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Planning a Foodie Roadtrip Across Italy


Few countries lend themselves as well to a leisurely drive to experience local cuisine as Italy. Foodies will find a reason to stop and sample local delicacies around every sun-dappled bend in the road when driving through the countryside. Here are two suggested routes that you could potentially take to experience the best that the north and south of Italy have to offer. Be sure to bring a roadmap and take a look at what local food festivals are taking place during your visit.

Northern Route

One potential route to take on your roadtrip would be to take advantage of flights to Rome and begin in the ancient capital. A good introduction to your foray into Italian cuisine is the Campo dei Fiori food market, located in the centre of the city, stocked with fresh produce and other delicacies.

You can then drive northward through the enchanting Tuscan countryside and up the Ligurian coast, before spending some quality time in the famous wine-producing region of Piedmont, also known for its exquisite white truffles. Be sure to take the time to tour a olive oil press in Tuscany, and stop in a seaside taverna in Liguria. Ligurian cuisine is noted for its rich layering of flavours, notable in dishes such as the cappon magro, a laborious seafood salad built on up to seven layers of fish and vegetables.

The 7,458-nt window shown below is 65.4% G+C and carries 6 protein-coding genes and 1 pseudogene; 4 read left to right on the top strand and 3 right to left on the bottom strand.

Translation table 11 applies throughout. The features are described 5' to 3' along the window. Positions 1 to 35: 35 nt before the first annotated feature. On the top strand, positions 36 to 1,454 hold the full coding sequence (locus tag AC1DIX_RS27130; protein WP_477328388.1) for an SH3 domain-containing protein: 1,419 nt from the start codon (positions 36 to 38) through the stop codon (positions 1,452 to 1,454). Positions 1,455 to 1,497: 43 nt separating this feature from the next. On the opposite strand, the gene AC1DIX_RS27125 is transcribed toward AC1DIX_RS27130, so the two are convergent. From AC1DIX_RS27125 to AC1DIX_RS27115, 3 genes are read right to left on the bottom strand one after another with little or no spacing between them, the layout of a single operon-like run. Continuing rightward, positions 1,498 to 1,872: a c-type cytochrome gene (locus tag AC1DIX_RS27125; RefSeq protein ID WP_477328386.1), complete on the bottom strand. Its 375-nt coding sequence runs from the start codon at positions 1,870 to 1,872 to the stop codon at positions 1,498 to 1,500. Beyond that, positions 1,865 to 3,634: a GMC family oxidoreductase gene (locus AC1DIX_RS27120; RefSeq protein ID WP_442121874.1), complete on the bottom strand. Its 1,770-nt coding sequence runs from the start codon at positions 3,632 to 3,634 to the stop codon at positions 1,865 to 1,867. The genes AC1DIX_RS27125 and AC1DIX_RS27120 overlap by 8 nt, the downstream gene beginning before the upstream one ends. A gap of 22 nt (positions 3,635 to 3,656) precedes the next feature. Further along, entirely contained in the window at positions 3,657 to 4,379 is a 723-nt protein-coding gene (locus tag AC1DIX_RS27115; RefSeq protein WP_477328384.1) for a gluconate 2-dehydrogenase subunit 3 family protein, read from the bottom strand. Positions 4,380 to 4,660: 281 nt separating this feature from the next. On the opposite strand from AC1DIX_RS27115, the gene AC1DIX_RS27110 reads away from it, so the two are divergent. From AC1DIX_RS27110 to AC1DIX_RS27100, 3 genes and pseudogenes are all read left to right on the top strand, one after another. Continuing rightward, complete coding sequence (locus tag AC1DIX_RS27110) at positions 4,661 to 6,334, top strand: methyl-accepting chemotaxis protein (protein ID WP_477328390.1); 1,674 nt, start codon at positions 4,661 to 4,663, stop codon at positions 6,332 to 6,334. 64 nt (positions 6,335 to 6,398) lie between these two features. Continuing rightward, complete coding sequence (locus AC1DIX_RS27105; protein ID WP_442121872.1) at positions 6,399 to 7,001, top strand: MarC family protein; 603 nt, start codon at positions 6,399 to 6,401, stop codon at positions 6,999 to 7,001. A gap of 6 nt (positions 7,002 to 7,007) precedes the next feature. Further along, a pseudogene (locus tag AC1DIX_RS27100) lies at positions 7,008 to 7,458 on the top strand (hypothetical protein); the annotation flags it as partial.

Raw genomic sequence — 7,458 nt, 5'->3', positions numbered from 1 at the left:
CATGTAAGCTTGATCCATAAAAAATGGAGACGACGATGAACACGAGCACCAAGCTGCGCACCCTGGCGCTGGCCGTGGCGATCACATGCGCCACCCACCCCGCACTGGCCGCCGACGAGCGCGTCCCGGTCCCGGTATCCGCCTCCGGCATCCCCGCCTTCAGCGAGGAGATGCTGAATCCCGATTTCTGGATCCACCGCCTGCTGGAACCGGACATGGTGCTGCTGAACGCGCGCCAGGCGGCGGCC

From there, you can work your way through Lombardy and into Venice, before finishing your trip sampling the rustic cuisine of Emilia Romagna. Lombardy is home to such famous cheese making traditions as mascarpone, gorgonzola, and taleggio, making it a must-visit destination for cheese fanatics

Southern Route

An alternative option is to fly into the Veneto with flights to Venice or back into Rome, and then drive down the Amalfi Coast in the Campania region of Italy. Finally, you can take the ferry to Sicily, to round out this southern loop before heading back up the coast to Rome.

The Amalfi Coast, with Naples at its centre, is one of the premier destinations for gourmands in Italy, perhaps due to the natural abundance of excellent produce. The land is filled with lemon and orange trees, grapes, fragrant basil plants, and robust tomatoes. It also makes for an incredibly scenic drive, boasting the Tyrrhenian Sea as a backdrop as you head down the coast through picturesque towns such as Positano and Praiano. Be sure to try pizza in its ancestral home, and sample the incomparably creamy and fresh mozzarella di bufala.

You can finish up your southern journey tasting the best that Sicily has to offer, with its Arabic influences, fresh seafood, and copious use of eggplants and peppers. Be sure to end each meal with a shot of bright, sharp limoncello, a crisp liqueur crafted from local lemons.



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